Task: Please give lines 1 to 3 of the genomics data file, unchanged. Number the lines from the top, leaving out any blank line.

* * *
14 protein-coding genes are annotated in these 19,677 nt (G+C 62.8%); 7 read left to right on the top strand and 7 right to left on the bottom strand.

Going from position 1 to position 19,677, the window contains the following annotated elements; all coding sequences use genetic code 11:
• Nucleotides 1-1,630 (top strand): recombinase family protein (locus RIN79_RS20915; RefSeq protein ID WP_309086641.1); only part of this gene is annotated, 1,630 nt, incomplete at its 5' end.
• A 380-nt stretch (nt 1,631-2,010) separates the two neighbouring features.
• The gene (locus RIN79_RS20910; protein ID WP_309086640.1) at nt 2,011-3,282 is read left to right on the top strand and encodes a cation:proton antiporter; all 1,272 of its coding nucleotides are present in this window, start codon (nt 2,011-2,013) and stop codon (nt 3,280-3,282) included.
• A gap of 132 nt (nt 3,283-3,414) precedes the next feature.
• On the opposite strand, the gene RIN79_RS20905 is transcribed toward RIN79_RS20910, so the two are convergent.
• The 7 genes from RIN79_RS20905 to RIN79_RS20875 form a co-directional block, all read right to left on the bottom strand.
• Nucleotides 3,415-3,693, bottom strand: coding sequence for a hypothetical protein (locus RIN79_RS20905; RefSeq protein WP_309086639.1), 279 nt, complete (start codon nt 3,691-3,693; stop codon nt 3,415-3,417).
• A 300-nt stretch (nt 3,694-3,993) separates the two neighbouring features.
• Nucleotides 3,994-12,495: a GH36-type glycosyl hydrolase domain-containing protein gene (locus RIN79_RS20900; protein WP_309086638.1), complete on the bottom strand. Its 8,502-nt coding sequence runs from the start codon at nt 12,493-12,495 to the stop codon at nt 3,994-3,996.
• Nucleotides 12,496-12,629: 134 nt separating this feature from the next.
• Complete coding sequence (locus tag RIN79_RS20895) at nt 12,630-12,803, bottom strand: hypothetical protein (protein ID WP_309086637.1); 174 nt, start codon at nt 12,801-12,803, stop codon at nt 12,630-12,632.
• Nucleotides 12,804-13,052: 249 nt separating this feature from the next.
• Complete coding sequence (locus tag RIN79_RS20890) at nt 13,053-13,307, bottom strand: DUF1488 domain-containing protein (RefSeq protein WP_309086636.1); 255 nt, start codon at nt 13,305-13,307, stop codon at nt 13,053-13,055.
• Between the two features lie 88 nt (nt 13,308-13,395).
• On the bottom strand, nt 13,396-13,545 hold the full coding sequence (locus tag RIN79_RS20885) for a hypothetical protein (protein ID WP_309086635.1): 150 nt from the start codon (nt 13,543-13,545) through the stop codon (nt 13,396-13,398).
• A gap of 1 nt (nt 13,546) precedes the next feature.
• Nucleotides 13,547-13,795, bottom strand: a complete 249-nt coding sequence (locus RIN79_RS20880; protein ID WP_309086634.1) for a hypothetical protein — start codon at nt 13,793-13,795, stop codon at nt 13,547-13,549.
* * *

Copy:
14 protein-coding genes are annotated in these 19,677 nt (G+C 62.8%); 7 read left to right on the top strand and 7 right to left on the bottom strand.

Going from position 1 to position 19,677, the window contains the following annotated elements; all coding sequences use genetic code 11:
• Nucleotides 1-1,630 (top strand): recombinase family protein (locus RIN79_RS20915; RefSeq protein ID WP_309086641.1); only part of this gene is annotated, 1,630 nt, incomplete at its 5' end.